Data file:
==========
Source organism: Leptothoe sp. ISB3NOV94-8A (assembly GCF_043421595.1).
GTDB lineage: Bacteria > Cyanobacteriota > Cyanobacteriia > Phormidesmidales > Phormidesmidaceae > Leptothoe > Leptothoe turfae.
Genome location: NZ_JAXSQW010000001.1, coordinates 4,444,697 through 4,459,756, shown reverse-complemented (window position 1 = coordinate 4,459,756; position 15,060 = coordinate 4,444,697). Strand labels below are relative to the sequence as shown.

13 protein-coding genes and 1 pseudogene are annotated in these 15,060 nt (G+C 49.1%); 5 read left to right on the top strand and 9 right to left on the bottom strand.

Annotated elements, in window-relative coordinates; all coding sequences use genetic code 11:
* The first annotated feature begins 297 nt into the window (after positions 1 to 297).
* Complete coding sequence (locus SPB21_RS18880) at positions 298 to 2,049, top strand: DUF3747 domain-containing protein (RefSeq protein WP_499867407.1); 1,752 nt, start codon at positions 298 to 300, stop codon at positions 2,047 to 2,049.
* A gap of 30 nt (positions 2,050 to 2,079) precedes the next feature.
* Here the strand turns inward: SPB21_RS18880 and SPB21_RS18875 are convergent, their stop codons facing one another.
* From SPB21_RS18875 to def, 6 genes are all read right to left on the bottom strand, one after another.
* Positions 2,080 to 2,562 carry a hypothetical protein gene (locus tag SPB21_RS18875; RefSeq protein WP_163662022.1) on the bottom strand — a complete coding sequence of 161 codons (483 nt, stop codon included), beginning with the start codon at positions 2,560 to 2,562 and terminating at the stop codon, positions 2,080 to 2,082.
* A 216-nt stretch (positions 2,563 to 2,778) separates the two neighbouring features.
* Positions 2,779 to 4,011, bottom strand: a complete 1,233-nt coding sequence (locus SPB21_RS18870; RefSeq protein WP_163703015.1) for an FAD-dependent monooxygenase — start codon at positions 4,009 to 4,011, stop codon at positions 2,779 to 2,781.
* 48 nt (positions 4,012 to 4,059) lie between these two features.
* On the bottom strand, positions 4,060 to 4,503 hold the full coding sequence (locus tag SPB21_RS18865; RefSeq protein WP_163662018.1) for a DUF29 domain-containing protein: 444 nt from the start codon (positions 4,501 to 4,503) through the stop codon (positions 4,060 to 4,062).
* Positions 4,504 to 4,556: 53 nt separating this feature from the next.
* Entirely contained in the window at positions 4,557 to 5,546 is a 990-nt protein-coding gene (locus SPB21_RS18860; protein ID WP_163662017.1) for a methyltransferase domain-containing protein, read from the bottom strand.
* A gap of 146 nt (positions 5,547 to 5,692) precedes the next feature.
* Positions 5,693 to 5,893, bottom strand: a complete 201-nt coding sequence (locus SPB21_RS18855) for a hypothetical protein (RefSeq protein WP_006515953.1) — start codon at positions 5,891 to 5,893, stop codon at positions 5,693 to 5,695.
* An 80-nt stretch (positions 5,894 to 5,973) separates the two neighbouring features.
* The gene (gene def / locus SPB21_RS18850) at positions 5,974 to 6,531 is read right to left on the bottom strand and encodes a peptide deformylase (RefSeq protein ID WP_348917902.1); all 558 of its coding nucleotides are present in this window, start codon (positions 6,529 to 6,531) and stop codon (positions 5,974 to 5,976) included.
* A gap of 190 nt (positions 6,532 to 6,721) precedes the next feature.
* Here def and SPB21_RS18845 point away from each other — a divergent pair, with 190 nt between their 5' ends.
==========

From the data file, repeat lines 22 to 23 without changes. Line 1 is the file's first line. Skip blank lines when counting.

* A gap of 190 nt (positions 6,532 to 6,721) precedes the next feature.
* Here def and SPB21_RS18845 point away from each other — a divergent pair, with 190 nt between their 5' ends.